Children’s Eye Exams
A child’s first anything can be an exciting event. First tooth, first haircut, first steps—but what about their first eye exam? Many childhood milestones can be achieved at the child’s pace—but health checkups usually have recommended timelines to help ensure the child’s success.
A Child’s First Eye Exam
A first eye exam is like a first doctor’s visit. You may schedule a checkup earlier if you have concerns about your child and their health, or schedule it later because your child seems healthy. Eye health problems in children are uncommon, but a first exam can help parents determine if their child meets developmental milestones.
Between 6–12 months, an infant has begun developing many essential visual skills, including:
- Color vision
- Depth perception
- Eye-body coordination
- Eye movement control
The American Optometric Association (AOA) recommends a child’s first eye exam should be between 6–12 months of age. However, a child with a higher risk of eye or vision problems should have an exam earlier or more frequently during visual development.
How Often Should Children Have An Eye Exam?
How often a child (or adult) should have an eye exam depends on the health of their eyes and vision. Like seeing your doctor, you might schedule more appointments if you’re feeling unwell. However, routine eye exams are crucial in prevention. Your optometrist can make recommendations to support eye health and prescribe treatment for eye problems.
The American Optometric Association’s (AOA) general recommendations for eye exam frequency are:
- At least once between 3–5 years
- At least once before beginning first grade
- Annually between 6–17 years
Children with a higher risk of eye problems or vision difficulties should have more frequent eye exams. Your child’s optometrist can recommend how often your child has an eye exam based on their unique eye care needs.
What Is High Risk?
Although eye health problems are low in children, eye exams are crucial in assessing if they are more likely to develop problems. Risk can be affected by multiple factors. Generally, children with no family history of eye problems or personal history of eye trauma are low-risk.
High risk can be a combination of family history, eye trauma, or health conditions. Some high-risk factors for eye problems include:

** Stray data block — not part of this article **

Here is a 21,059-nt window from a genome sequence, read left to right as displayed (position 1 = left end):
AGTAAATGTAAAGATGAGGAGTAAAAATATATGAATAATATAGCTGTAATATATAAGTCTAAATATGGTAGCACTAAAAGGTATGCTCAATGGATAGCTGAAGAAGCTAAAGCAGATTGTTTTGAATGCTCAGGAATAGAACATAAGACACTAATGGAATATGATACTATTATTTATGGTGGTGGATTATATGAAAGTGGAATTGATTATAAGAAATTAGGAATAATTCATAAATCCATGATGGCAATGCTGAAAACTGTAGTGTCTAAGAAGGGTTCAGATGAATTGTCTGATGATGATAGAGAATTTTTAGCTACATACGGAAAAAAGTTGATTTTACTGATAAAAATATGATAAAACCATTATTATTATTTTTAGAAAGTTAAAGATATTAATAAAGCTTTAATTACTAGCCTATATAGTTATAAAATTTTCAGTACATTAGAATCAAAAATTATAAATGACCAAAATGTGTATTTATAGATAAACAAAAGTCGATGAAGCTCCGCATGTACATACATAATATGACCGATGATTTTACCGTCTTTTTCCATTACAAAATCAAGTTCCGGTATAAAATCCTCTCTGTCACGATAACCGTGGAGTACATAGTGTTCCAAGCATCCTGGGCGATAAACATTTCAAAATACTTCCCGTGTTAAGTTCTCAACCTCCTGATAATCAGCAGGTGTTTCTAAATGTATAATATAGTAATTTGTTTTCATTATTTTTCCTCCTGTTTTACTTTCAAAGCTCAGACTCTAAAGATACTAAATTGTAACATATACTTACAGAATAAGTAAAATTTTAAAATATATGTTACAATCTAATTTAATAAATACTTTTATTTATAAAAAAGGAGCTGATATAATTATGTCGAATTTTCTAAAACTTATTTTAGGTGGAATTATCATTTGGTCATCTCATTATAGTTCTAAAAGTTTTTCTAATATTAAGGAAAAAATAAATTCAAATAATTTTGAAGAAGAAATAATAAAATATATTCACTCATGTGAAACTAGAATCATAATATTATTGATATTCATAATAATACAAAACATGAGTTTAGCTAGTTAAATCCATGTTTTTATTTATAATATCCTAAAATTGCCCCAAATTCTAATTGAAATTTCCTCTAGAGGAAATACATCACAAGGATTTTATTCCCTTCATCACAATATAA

- Amblyopia (lazy eye) or strabismus (crossed eyes)
- Anisometropia (eyes have unequal refractive powers)
- Cortical visual impairment (CVI)
- Fetal distress or inadequate oxygen during birth
- Eye injury or eye surgery
- Prematurity or low birth weight
- Health conditions with potential ocular symptoms
- High or progressive refractive error(s)
- Neurodevelopmental disorders
- Infection (infant or mother) during pregnancy
- Smoking, alcohol, or other substance use during pregnancy
Children who have a higher risk of developing vision or eye health problems can benefit from more frequent eye exams. Optometrists can detect eye problems (and health problems with eye symptoms) to help protect a child’s life-long health and sight.
Signs It’s Time for an Eye Exam
Regular children’s eye exams help monitor their sight and visual development. Kids may not know if their vision is “normal.” Sometimes they don’t know how to describe what they’re experiencing or if it’s different from what everyone else sees.
About 10% of preschool children have vision or eye problems. Yet, fewer than 15% of preschoolers receive a professional eye exam. Untreated vision problems can cause significant difficulties with classroom learning when children lack the visual abilities necessary for academic success.
Children’s eye exams are crucial for the early detection of vision problems. Optometrists know what to look for and can help children communicate their symptoms.
Not all signs of vision problems are visual. Some signs parents may spot that indicate vision problems include:
- Avoiding close-work activities
- Covering one eye
- Eye turning in or out
- Frequent head tilting
- Frequent squinting or eye rubbing
- Holding objects too close
Vision-related learning problems can interfere with a child’s ability to understand and retain what they’re learning. It can also lead to disruptive behaviors in the classroom and at home. Notably, the longer a child’s eye problems continue untreated, the more challenging it can be for kids to keep up with their peers.
Missing regular eye exams can also lead to a misdiagnosis. For example, children with convergence insufficiency (CI) are 3 times as likely to be diagnosed with ADHD as they can share similar symptoms. Children are more likely to receive an accurate diagnosis and appropriate treatment by monitoring eye health from infancy.
Visit Us for Children’s Eye Exams
Whether it’s your child’s first eye exam or the first that year, Bettner Vision can support your child’s eye health. We take the time to get to know our patients so we can personalize your experience. Our Colorado Springs eye doctors are passionate about providing our patients with exceptional eye care at every age.
Book an appointment today to see how we can help support your unique vision needs.